Regarding the science, all relevant state and federal agencies, the tribes, and numerous environmental groups have spent years examining the environmental tradeoffs of removing Condit and are unequivocal: Dam removal is clearly the best environmental option. The Environmental Impact Statement (EIS) and the Biological Assessment are comprehensive documents that address habitat quality and other environmental concerns in great detail. In addition, the property, including the land leased to cabin owners around Northwestern Lake, is owned by PacifiCorp. What happened to the argument that property owners should be able to do what they want with their land?

3. Condit Dam is only a 14.7-megawatt facility. For comparison, PacifiCorp alone owns 8,000 megawatts, meaning that Condit produces a miniscule 0.18 percent of just PacificCorps' power capability. The amount of electricity we're talking about here is negligible in the greater electricity generation scheme.

4. Referring to the proposed dam removal settlement as the "blow and go" alternative (the moniker used by local removal opponents) is a misnomer intended to infuriate the uninformed. The truth is 180 degrees opposite. The Settlement Agreement actually locks PacifiCorp into footing the bill for dredging and restoration following dam removal -- including $2 million for mitigation and permitting, $1 million for the Yakama Nation's Fishery Enhancement Fund, and $0.5 million for enhancement and maintenance of the Underwood In Lieu Site.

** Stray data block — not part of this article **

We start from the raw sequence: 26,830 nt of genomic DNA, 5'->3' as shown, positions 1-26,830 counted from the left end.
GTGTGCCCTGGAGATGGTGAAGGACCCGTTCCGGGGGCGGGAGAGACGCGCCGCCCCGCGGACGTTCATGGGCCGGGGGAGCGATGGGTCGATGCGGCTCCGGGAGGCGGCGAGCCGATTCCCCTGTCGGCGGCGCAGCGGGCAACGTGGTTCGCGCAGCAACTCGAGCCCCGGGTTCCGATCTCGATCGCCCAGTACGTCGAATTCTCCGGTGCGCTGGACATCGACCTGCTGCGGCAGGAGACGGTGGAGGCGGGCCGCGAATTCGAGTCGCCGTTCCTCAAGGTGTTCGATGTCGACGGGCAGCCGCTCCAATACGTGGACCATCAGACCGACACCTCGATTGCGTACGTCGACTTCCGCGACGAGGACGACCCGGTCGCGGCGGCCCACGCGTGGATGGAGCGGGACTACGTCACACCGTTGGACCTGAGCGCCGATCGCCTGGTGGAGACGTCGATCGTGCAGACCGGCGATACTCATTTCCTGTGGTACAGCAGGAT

In addition, significant funds will come to the watershed from the state Salmon Funding Recovery Board once dam removal is approved by FERC. But, most importantly, PacifiCorp has been working in good faith for years on this project. It could, as other companies have done, simply abandon the project and leave taxpayers with the removal bill. Instead, the precedent-setting Settlement Agreement allows PacifiCorp to operate the facility for several years in order to pay the estimated $17 million bill for removal.

5. While removal opponents have been very vocal of late, all evidence is that our community actually favors removal. At the last major hearing held by FERC (at the White Salmon Community Center to solicit comments on the final EIS in February 1996), dam removal supporters vastly outnumbered opponents. Of the nearly 50 people who spoke, only about a half-dozen spoke in favor of retaining the dam. Most were cabin owners on Northwestern Lake.